Salting for skid control of cycleways: a study of salt spread pattern and potential salt-related environmental effects

Increased travel by bicycle is an important step in order to reach a more sustainable transport system. Cycling is significantly more energy efficient per passenger kilometer compared to travelling by car, contributes to a more efficient use of land and decreases congestion in cities. At the same time it also generates positive effects on public health and decrease particles and noise. The greatest potential to increase the share of journeys by bicycle is in urban areas. If short journeys by car were replaced with walking or cycling great environmental benefits would be generated. Replacing the car with bicycling during winter generates additional environmental benefits compared to other seasons, since starting the car in cold weather generates higher emissions. Today the number of cyclists decreases during winter and in order to achieve a more sustainable transport system all year round it is thus important to increase winter cycling. One method for winter maintenance of cycleways is to use a machine with a rotating power broom, usually front-mounted, for clearing the snow and then spread saline solution (brine) or pre-wetted salt for skid control. This method has increased in popularity the most recent years as an effort to increase winter cycling and is in this thesis called "sweepsalting". When using the sweepsalt method the aim is to increase accessibility of cycleways and to increase safety for cyclists. At the same time less grit is accumulated and this can decrease the risk for accidents after winter season due to remaining grit and decrease the formation of PMio particles. On the other hand sweepsalting leads to that more salt is spread and it is well known since far back that salt has negative environmental effects. The aim of this thesis is to investigate how salt is spread to the environment of the cycleway when using the sweepsalting method and in what quantities. The aim is also to review potential environmental effects of the salt used in the method. Environmental impacts from production of the machine or its fuel consumption are not addressed in this project, only the impact from the salt used. Methods used to reach the aim were field measurements, laboratory analyses, validation of salt amount, literature review and follow-up on data. The field study was mainly conducted in Linköping on two different locations in order to compare two different sweepsalting methods. Comparative field studies were also done in Stockholm, as well as Horsens in Denmark. The field measurements of how salt is spread to the environment of the cycleway concluded that generally salt is only spread to the sides if the broom of the sweepsalter is used. Comparative measurements of salt spread pattern on a road for cars concluded that salt can be transported a much longer distance from a road, but in a higher concentration at cycleways when sweepsalting and using the broom. Positive environmental effects of the sweepsalting method are that it can lead to increased winter cycling and that gritting can be avoided, which generates better air quality. Negative environmental impacts are mainly that it contributes to increased concentrations of road salt in water and soil and that it can damage vegetation adjacent to the cycleway. To minimize these negative impacts it is important to optimize the salt amount and only use the broom during or after precipitation or when it is necessary due to grit, twigs, leaves or other unwanted items on the cycleway.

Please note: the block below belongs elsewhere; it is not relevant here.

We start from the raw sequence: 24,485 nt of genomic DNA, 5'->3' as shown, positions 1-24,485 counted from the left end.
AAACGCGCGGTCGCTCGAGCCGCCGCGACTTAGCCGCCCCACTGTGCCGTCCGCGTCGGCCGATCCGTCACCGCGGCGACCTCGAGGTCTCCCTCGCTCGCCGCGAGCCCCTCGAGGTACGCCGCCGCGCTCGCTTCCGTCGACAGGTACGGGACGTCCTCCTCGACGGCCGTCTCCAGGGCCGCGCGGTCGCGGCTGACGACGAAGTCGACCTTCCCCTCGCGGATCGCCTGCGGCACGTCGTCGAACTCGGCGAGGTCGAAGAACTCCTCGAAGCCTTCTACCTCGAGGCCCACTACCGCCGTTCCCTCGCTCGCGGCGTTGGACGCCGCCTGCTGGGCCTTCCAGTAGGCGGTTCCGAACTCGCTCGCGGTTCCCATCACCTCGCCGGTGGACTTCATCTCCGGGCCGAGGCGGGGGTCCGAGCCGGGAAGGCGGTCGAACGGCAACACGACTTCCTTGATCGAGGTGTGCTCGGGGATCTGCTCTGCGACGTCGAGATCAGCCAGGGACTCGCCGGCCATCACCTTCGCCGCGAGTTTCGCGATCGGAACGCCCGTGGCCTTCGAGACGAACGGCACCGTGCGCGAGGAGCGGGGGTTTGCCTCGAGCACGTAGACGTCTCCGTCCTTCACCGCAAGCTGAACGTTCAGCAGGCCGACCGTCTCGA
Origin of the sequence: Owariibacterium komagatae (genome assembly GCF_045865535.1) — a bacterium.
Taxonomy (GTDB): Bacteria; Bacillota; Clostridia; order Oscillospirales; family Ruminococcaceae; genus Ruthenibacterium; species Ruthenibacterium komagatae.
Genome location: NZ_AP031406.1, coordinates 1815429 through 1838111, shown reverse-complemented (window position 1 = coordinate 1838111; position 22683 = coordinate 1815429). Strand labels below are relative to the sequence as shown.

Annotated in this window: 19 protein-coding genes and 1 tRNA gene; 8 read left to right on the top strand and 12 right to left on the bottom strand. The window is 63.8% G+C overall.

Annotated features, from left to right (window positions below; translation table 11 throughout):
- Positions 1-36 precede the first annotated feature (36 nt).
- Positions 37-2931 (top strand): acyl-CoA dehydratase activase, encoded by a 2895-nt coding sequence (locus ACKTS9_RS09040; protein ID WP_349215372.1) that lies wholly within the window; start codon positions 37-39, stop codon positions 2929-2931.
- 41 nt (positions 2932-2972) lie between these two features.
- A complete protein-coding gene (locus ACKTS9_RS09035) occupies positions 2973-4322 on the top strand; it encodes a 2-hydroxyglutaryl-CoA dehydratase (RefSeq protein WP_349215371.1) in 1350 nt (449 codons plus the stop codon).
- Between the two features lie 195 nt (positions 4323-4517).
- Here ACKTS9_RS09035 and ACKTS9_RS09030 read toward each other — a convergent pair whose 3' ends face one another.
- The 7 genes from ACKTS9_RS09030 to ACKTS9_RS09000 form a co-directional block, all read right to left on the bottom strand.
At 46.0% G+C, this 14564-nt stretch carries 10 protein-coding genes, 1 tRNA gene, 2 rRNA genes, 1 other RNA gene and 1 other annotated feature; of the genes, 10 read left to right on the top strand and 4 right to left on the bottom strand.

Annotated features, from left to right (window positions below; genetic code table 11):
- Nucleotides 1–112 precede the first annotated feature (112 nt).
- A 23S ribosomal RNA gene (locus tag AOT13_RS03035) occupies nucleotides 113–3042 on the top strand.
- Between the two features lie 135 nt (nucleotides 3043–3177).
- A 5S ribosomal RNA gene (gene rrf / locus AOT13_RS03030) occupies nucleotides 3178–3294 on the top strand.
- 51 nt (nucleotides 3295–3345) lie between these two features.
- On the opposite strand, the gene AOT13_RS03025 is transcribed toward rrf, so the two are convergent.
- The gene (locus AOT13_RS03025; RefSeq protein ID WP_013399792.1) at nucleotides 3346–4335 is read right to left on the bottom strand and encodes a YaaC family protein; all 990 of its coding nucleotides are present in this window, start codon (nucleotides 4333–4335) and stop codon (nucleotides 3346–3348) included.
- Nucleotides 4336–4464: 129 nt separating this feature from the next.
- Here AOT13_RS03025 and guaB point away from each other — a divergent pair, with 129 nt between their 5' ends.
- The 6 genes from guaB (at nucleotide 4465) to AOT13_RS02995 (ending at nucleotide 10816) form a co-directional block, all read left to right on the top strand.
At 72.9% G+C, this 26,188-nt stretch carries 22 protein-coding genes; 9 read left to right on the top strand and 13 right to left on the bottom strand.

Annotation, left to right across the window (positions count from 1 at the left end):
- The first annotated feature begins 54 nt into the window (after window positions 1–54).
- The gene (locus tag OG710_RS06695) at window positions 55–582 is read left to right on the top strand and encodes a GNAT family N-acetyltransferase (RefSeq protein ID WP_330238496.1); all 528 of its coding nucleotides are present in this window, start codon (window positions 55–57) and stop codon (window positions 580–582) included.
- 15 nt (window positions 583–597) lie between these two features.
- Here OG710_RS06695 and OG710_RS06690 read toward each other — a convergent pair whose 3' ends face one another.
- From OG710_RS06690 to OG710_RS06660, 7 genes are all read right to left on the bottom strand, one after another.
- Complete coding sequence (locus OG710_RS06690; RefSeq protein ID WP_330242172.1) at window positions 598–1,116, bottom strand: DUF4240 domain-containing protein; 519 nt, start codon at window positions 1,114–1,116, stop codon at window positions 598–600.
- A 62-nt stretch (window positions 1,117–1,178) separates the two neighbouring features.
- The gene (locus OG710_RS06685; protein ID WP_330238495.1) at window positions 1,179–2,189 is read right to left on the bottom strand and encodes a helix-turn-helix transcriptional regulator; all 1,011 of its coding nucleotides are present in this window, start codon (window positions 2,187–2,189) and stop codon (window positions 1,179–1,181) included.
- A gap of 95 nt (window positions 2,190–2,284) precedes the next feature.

• Corporate Authors:

    Linköping university. Department of Management and Engineering

    Linköping,   Sweden 
  • Authors:
    • Jansson, Josephine
    • Kok, Sofie
  • Publication Date: 2015


  • English

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  • Accession Number: 01664415
  • Record Type: Publication
  • Source Agency: Swedish National Road and Transport Research Institute (VTI)
  • Files: ITRD, VTI
  • Created Date: Mar 28 2018 10:22AM